Job Killer Bill Imposing Warehouse Setback Rules in Assembly Committee on Wednesday

A California Chamber of Commerce job killer bill that will increase the cost to transport goods and incentivize frivolous litigation is scheduled to be considered by the Assembly Local Government Committee on Wednesday.

The bill, AB 1000 (Reyes; D-San Bernardino), mandates a statewide setback of 1,000 feet from sensitive receptors (housing, schools, parks, hospitals, jails, etc.) for all new or expanded logistics use facilities, regardless of environmental impacts, establishing a de facto ban. The bill also creates a new private right of action in California.

AB 1000 is the third attempt in three years proposing a statewide setback of 1,000 feet from “sensitive receptors” for all new or expanded logistics use facilities 100,000 square feet or larger in California. Like all prior versions, AB 1000 relies on outdated information that will in effect create a statewide de facto ban on warehouses throughout California.

Eliminates Good Paying Jobs

In a letter submitted to legislators last week, the CalChamber warned that AB 1000’s de facto ban on logistics use facilities will undermine California’s ability to remain competitive, especially as the state already struggles to find adequate off-docking facilities to move goods from the port.

Ramped up competition from Canadian and Mexican ports, as well as other seaports in the U.S. and abroad, are challenging California’s position as the international trade leader of the nation and taking jobs out of California, the CalChamber said.

More and more cargo once bound for California heads instead to places like Virginia, Georgia, New York or Texas, and AB 1000 threatens more than one out of seven Southern California jobs tied to logistics.

“The loss of California’s market share means the permanent loss of these high-quality logistics jobs that stretch from California ports to the boundaries of the state,” the CalChamber warned. “AB 1000 will exacerbate these job losses and threaten the very heart of California’s economic competitiveness, eliminating jobs and tax revenues, and increasing costs for Californians as goods become harder and more expensive to move.”

Creates a New Private Right of Action

Another concerning aspect of AB 1000 is that it creates a brand-new private right of action in the state under section 5098.9.

With an ignoble track record of unintended consequences and increased frivolous litigation, California should avoid creating another law providing plaintiff’s attorneys with an additional avenue to “act” as the Attorney General and sue project applicants in order to enrich themselves, slow projects and drive-up development costs, the CalChamber said.

Prevents Construction of Certain Housing

The CalChamber also pointed out that AB 1000 will decrease the amount of new housing constructed in California at a time when the state still faces an affordability crisis.

Median home prices in the Golden State still exceed $800,000, even with interest rates twice as high as they were last year. AB 1000 essentially eliminates the ability to locate housing near job sites, which will stymie mixed-use development projects from moving forward. For example, the District at Jurupa Valley project proposes the development of up to 1,192 residential units and seven acres of open space and parks alongside commercial, retail and logistics use facilities. The housing associated with the Jurupa Valley project is feasible only because of the underlying infrastructure that the commercial, logistics uses and retail bring.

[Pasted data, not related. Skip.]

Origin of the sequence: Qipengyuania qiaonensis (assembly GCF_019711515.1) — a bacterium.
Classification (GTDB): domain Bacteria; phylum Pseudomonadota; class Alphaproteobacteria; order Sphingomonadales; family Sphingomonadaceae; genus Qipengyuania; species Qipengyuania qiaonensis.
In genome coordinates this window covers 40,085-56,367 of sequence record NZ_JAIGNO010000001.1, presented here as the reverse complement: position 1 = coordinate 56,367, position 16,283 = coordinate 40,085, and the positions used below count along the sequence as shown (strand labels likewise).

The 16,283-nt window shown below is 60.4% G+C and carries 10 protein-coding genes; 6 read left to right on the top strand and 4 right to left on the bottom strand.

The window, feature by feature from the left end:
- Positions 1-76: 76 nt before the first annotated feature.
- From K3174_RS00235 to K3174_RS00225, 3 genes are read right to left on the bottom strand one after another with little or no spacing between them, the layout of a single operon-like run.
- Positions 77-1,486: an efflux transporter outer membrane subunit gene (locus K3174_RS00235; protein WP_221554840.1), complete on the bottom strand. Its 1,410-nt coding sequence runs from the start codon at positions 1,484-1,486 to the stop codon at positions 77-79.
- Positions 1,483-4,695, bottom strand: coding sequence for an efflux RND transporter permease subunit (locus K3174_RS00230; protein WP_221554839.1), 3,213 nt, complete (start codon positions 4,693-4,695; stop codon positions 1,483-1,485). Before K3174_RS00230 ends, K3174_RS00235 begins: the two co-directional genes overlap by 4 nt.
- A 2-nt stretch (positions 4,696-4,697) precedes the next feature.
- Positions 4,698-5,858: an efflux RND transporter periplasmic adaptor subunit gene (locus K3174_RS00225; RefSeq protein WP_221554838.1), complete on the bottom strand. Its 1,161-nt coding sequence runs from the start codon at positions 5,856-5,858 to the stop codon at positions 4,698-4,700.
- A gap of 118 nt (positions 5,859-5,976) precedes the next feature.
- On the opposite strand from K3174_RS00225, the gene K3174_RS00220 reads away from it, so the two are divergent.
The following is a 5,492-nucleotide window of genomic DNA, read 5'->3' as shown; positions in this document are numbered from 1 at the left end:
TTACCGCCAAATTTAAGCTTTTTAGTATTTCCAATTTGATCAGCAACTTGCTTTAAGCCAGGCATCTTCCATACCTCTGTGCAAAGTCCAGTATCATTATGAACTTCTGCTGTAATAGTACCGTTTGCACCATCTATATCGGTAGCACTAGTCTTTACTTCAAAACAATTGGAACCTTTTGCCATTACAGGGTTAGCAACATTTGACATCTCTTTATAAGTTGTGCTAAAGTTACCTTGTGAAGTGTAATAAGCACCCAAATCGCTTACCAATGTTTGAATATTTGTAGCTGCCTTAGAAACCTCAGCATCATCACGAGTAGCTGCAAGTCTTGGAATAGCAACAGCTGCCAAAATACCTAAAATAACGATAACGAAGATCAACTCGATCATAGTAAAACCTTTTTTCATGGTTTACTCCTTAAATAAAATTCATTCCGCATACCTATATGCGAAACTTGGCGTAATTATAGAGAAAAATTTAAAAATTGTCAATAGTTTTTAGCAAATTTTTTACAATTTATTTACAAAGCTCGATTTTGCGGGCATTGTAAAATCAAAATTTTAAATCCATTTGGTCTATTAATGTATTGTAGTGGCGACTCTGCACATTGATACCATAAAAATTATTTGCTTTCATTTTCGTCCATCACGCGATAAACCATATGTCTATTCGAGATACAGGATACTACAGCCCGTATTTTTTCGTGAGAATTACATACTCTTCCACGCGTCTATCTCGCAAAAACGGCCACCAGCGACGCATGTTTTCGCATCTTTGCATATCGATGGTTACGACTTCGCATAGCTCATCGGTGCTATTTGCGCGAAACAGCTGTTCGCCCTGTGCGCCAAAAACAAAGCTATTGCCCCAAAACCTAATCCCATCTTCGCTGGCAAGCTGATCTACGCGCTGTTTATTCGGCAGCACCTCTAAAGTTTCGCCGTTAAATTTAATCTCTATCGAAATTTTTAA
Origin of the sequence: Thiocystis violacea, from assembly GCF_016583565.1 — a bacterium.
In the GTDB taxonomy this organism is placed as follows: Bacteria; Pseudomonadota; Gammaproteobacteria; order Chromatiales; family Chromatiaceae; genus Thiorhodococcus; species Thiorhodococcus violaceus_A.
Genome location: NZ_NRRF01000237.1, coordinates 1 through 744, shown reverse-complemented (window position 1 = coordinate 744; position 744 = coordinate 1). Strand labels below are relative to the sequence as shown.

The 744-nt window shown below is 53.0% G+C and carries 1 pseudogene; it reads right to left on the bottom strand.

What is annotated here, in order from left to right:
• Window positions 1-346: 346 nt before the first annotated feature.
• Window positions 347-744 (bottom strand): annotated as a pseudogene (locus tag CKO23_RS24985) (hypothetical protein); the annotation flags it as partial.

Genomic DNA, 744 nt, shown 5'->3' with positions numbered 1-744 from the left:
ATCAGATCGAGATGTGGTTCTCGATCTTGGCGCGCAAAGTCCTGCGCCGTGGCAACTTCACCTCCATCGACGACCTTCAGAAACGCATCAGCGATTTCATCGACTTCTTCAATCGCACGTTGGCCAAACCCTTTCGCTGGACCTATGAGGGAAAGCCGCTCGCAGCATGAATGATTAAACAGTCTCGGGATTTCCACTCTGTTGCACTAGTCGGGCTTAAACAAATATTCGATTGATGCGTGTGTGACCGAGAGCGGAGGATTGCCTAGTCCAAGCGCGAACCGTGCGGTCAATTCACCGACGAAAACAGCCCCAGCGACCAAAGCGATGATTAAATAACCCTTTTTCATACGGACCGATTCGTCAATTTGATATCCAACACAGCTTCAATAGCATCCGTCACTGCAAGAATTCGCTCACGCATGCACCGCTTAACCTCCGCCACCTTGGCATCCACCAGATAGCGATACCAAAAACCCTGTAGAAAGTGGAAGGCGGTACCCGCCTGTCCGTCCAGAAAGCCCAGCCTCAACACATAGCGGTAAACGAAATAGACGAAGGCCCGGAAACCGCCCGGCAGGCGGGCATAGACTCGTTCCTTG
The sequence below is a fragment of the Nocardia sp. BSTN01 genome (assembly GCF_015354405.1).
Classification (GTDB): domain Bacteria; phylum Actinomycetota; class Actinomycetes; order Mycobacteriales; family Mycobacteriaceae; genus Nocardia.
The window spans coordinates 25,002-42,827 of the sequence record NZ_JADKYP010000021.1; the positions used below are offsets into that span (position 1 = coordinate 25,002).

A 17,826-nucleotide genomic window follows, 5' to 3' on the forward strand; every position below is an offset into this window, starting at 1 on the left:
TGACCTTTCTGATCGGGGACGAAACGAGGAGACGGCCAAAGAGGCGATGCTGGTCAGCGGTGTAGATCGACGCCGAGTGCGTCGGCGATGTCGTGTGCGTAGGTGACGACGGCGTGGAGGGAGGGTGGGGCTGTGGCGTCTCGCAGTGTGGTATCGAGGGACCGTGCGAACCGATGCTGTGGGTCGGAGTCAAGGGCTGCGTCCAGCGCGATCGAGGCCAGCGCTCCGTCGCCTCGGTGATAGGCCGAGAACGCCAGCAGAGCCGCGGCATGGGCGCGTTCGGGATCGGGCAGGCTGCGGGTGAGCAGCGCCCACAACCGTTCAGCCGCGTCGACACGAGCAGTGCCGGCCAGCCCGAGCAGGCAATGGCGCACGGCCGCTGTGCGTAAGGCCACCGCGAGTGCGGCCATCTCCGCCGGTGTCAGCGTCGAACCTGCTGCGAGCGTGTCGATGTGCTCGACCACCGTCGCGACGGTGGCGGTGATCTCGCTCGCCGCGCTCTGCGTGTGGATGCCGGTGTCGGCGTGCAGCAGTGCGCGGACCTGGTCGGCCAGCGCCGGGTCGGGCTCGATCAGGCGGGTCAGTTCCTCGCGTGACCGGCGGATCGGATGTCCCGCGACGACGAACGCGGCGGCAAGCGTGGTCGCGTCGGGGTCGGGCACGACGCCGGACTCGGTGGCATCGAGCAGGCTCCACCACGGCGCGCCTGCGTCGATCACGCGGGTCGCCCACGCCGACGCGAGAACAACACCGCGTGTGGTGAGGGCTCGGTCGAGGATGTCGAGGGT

Additionally, these land uses buffer the residential housing from the 60 Freeway and drastically reduce vehicle miles traveled, consistent with California’s climate change goals. If AB 1000 were law, these projects would never come to fruition, which is why this bill is labeled a “Housing Killer” by the California Building Industry Association.

Staff Contact: Adam Regele

Adam Regele
Adam Regele joined the CalChamber in April 2018 as a policy advocate specializing in environmental policy, housing and land use, and product regulation issues. He was named a senior policy advocate in April 2021, and promoted to vice president of advocacy and strategic partnerships in March 2023. He came to the CalChamber after practicing law at Oakland-based Meyers, Nave, Riback, Silver & Wilson, PLC, where he advised private and public clients on complex projects involving land use and environmental laws and regulations at the local, state and federal levels. Before entering private practice, Regele served as a federal judicial law clerk to the Honorable Edward J. Davila of the U.S. District Court, Northern District of California. Regele earned a B.S. in environmental science at the University of California, Berkeley, and a J.D. from UC Hastings College of Law, where he was symposium editor and research and development editor for the Hastings West-Northwest Journal. See full bio.